And for shedding light on the homeless community too, presenting homelessness in honest, real terms: the fear but also the ingenuity, the community and the alienation. I feel that most homeless characters that I encounter in children’s literature—and I can think of very few—are either saints and angels in disguise (sometimes literally), demonized, or are background characters there to add realism to a place but not as characters.

And I want to thank Riordan and Guetig too for not caving to the pop culture/Marvel versions of the gods. Guetig could have tried to imitate Tom Hiddleston’s accent when presenting Loki, but he didn’t. Riordan specifically distances his Thor from Marvel’s Thor:

“I couldn’t help it.

“When I heard the name Thor, I thought about the guy from the movies and comics—a big superhero from outer space, with bright Spandex tights, a red cape, goldilocks hair, and maybe a helmet with fluffy little dove wings.

“I real life, Thor was scarier. And redder. And grungier.” (353)

I understand that to reclaim Norse mythology from the Marvel franchise was probably part of Riordan’s mission, but I still appreciate that he didn’t take the easy way in this novel, but gave us something new and less familiar.

I’m thanking Riordan for a lot here. I haven’t even mentioned Sam, an Arab American with immigrant grandparents from Iraq in an arranged engagement but in love with her betrothed and caught between wanting a normal life with him and wanting to be a warrior and a Valkyrie, who wears a hijab but only when she wants to do or when she feels like she should. (Oops. Now I have.) There is so much diversity here. And the presentation here is so much better than it is in The Hidden Oracle where Riordan seems to shout, “LOOK AT THESE DIVERSE CHARACTERS JUST HERE TO REPRESENT OTHER CULTURES!” That might not be fair. But yeah, maybe it is. These are characters—characters I can care about. The diverse characters in The Trials of Apollo seem more like props (though admittedly, some of that I might be able to believe is because Apollo narrates, and Apollo believes he is the sun around which everyone else dances, but it does not excuse that sense).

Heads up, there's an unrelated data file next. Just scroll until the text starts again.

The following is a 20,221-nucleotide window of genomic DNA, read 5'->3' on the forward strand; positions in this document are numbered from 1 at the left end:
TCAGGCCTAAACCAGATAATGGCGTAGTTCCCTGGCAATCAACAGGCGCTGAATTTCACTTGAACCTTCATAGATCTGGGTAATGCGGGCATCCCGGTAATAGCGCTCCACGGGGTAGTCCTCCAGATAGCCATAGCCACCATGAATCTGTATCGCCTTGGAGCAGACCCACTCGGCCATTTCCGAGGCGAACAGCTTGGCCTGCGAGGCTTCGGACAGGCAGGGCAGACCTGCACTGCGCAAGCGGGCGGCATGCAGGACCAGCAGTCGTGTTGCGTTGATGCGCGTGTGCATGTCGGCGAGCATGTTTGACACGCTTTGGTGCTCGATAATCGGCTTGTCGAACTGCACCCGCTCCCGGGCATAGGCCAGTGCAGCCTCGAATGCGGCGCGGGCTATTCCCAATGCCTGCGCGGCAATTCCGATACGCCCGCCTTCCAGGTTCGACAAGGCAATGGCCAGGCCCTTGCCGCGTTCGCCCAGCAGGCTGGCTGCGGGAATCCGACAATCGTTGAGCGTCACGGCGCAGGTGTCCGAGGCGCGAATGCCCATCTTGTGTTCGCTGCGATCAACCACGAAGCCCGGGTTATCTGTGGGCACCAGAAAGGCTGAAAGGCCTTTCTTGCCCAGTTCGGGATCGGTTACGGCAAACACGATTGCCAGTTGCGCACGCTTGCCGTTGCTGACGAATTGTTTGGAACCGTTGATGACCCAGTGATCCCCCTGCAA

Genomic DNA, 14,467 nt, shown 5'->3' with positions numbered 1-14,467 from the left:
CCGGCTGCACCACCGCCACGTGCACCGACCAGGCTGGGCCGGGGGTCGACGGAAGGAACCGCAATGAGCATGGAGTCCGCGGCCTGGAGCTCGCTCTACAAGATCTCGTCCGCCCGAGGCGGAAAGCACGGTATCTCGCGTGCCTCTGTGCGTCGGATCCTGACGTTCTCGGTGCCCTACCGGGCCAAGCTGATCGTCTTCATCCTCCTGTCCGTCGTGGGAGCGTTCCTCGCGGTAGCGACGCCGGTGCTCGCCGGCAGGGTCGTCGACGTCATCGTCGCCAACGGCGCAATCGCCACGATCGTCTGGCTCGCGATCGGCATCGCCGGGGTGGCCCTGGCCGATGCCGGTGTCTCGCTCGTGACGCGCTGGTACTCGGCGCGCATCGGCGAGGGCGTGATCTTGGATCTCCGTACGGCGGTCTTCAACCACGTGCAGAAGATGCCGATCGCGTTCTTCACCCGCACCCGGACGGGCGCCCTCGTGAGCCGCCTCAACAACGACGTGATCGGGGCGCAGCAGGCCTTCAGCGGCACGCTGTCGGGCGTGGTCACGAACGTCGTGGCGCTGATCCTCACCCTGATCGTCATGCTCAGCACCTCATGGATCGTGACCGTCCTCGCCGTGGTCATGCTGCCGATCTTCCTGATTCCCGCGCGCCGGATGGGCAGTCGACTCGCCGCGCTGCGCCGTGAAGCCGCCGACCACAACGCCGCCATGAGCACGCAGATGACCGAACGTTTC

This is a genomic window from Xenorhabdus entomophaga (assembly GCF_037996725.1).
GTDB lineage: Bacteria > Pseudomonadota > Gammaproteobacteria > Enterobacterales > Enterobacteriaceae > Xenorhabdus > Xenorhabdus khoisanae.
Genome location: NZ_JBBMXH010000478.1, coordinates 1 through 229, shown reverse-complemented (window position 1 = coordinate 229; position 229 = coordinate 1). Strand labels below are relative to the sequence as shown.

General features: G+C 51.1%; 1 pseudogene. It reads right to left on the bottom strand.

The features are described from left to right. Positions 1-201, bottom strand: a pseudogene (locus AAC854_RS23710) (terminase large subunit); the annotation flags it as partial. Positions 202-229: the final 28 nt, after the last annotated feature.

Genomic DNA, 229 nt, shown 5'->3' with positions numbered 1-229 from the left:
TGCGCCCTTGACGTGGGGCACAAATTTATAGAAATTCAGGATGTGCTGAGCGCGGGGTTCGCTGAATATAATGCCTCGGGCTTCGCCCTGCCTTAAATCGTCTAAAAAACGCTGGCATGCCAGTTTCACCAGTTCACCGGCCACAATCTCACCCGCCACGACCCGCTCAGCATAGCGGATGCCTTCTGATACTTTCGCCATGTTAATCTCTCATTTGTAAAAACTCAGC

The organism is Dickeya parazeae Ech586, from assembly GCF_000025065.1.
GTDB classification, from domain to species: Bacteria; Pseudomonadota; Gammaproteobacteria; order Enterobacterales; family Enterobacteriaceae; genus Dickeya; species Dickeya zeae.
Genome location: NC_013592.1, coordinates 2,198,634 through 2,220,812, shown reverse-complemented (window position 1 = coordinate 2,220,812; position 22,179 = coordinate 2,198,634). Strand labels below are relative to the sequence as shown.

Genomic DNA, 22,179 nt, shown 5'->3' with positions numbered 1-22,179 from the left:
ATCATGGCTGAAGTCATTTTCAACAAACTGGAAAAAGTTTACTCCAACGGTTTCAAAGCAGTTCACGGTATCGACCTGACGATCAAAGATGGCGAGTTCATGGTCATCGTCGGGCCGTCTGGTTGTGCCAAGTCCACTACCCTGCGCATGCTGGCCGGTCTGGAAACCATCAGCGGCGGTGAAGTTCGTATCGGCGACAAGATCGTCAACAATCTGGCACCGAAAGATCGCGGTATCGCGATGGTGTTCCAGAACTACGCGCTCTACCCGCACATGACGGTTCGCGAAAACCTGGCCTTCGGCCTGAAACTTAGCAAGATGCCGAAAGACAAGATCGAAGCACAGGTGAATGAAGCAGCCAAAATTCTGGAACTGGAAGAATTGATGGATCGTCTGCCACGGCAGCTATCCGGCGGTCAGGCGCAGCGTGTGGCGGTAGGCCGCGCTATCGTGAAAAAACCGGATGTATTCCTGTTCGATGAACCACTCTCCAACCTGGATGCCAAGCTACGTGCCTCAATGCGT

Riordan was more subtle than I thought he would be too when I heard that Magnus was going to be Annabeth’s cousin.  Yes, Annabeth is a character here, but she is not obtrusive, though I do sense that we’ll see her again–and with her more of the Greco-Roman crew.  After a quick Pintrest perusal I too really want to see Nico and Magnus meet.